Corporate expatriates have always been an important group of globally mobile employees, because they can serve various organizational aims by fulfilling either practical or more strategic roles. For example, an employee can be sent on an international assignment to share important knowledge and optimize certain processes in a new company subsidiary, or on the other hand, learn how processes in a foreign subsidiary work and gain some important knowledge to be brought back home. Indeed, in the field of international HRM research expatriates are seen as an important link between the parent organization and its foreign subsidiaries, especially in terms of knowledge transfer (Reiche, Harzing, & Kraimer, 2009).
Further developing the topic, recent research by scholars Chang and Smale (2013) explores the role of expatriates in the transfer of parent HRM knowledge to a company’s foreign subsidiaries. Given their role as ‘ linking pins’ between the parent organization and its subsidiaries, the authors argue that expatriates are also highly involved in exchanging HR-related practices. For example, the presence of expatriates can lead to standardization, i.e., making the practices of the parent and subsidiary organizations more similar. In addition to such standardizing practices, expatriates also play a role as ‘cultural carriers’, which means they promote organizational values and norms. Finally, expatriates can also deal with the implementation of corporate strategy at different levels in the subsidiary, all of which is closely related to HRM. However, as the study authors highlight, expatriates typically do not posses enough knowledge of HR, and HR professionals rarely have expatriate experience themselves. As such, the authors’ research aimed to look at how this lack of HRM knowledge influences expatriates’ ability and motivation to receive and transfer new HRM knowledge from the company’s parent organization to its foreign subsidiaries.
Based on interviews with 60 expatriate managers located in British subsidiaries belonging to four Taiwanese multinationals, the authors conclude that non-HR functional background and lack of HR experience inhibit knowledge transfer, both from the perspective of expatriates as a knowledge receiver and a knowledge source.
In terms of knowledge acquisition, expatriates’ non-HR functional background and lack of knowledge in the area turned out to be a barrier to understand the best practices, their importance for the subsidiary and their links to business objectives. Moreover, this lack of understanding also translated into reluctance for seeking help or advice from corporate HR. All in all, lack of understanding and hence little value attributed to corporate HRM practices translated into a general demotivation and frustration of international assignees.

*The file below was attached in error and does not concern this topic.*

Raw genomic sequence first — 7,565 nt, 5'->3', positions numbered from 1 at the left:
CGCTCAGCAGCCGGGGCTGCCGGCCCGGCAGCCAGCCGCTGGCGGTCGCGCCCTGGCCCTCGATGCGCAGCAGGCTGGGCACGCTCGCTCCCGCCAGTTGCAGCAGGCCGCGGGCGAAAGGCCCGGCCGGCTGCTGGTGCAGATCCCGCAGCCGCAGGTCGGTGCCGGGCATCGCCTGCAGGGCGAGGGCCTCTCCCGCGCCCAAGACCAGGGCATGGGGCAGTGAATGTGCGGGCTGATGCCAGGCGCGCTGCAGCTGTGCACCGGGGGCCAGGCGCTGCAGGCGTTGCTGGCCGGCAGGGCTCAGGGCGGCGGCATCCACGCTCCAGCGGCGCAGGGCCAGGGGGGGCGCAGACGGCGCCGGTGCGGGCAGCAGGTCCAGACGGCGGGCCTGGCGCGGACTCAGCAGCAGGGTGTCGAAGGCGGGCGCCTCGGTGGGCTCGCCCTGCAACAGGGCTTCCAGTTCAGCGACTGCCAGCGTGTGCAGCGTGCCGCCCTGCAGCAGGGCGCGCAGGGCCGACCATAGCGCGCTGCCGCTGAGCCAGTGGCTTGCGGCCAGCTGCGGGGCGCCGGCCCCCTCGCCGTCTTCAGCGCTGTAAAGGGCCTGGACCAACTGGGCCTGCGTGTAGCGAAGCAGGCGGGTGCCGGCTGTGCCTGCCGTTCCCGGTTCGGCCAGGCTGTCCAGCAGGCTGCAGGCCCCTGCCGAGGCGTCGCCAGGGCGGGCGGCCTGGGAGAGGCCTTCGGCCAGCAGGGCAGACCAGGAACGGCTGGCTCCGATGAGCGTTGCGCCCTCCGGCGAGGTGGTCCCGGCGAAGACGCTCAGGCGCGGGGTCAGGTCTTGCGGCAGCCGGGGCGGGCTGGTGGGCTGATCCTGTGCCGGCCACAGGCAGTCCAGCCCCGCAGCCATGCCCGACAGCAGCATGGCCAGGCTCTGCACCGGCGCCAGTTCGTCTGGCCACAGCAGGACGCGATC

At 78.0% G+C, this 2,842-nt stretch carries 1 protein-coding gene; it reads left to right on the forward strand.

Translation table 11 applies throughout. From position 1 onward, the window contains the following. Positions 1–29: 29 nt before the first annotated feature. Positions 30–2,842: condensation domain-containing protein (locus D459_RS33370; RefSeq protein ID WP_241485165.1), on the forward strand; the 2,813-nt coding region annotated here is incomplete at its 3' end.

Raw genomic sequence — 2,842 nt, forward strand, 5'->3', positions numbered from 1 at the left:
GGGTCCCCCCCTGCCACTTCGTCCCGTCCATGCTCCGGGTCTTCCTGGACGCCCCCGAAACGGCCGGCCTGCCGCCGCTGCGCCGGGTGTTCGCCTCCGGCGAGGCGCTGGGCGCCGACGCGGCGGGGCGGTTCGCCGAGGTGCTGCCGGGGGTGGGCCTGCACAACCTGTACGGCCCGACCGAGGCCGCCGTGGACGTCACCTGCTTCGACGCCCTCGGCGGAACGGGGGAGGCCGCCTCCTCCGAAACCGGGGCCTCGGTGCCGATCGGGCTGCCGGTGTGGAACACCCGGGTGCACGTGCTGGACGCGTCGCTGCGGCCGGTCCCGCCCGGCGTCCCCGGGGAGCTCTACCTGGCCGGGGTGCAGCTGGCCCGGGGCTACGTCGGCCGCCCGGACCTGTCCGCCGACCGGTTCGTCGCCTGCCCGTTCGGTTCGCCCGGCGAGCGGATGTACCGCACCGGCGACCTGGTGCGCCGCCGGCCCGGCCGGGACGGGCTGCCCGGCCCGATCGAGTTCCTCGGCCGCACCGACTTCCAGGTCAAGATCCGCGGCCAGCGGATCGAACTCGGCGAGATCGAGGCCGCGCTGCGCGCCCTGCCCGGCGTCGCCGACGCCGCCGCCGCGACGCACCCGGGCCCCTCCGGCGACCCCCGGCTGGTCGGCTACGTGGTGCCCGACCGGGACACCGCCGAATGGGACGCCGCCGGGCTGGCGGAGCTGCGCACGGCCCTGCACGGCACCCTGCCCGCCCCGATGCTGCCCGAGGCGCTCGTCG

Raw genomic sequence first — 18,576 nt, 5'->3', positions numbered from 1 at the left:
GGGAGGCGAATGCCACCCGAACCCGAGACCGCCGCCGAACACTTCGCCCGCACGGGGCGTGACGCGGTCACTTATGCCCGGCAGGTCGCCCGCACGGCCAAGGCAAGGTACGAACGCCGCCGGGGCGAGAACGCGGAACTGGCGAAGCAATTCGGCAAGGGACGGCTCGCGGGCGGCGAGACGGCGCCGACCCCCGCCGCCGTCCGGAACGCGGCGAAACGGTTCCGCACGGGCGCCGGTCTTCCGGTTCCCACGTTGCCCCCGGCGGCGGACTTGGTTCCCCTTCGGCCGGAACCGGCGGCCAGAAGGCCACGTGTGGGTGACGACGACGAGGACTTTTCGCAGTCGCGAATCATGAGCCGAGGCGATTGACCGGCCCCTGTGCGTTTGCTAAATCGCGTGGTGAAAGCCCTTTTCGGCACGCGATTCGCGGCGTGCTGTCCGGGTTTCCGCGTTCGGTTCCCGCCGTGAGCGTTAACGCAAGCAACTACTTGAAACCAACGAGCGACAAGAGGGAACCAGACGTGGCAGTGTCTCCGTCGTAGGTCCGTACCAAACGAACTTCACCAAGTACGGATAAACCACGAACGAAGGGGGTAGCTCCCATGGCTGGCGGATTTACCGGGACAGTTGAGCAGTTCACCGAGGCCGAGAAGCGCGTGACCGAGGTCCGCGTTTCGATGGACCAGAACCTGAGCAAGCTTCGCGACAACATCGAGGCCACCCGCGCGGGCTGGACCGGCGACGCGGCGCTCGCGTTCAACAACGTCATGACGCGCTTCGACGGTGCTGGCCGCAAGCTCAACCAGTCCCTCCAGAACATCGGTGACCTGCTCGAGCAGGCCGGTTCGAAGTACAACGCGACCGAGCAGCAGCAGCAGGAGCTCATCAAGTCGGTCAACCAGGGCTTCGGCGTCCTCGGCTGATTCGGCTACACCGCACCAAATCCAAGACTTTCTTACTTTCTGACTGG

In regards to knowledge sharing, when coming to the foreign subsidiary, expatriates found it difficult to convince local colleagues of why the corporate practices were better and needed to be implemented. Moreover, the local managers questioned the HR competencies of expatriate managers, and thus were reluctant to implement the corporate know-hows.
Naturally using international assignees is a good way of transferring HRM practices between headquarters and subsidiaries. However, in light of the study’s results, some measures for overcoming possible knowledge transfer barriers should be implemented.
First of all, it is suggested to complement the use of international assignees with other formal and informal mechanisms of HRM transfer. For example, corporate values and norms can be transmitted at the organizational level by means of trainings and other promotion materials.
Second, the ability and motivation of international assignees could be supported and enhanced through pre-departure trainings and assignee selection procedures. Indeed, if the chosen assignee does not understand and acknowledge the importance of HRM practices and the need for their transfer, the process is very unlikely to work.
Lastly, the authors suggest ensuring a sufficient degree of mobility of HR professionals between HQ and subsidiary, in either direction. This will help raise awareness of HRM realities on both sides, and hence can help in harmonizing HRM practices, so that it would fit the business needs on both sides. Echoing this notion, my own research on knowledge transfer by inpatriates argues that it is not only the ability and motivation of inpatriate managers that matter, but also the motivation for knowledge sharing and exchange of the HQ employees.
Chang, Y.-Y., & Smale, A. (2013). Expatriate characteristics and the stickiness of HRM knowledge transfers. International Journal of Human Resource Management, 24(12), 2394-2410.
Reiche, B.S., Harzing, A.-W., & Kraimer, M.L. (2009). The role of international assignees’ social capital in creating inter-unit intellectual capital: A cross-level model. Journal of International Business Studies, 40(3), 509-526.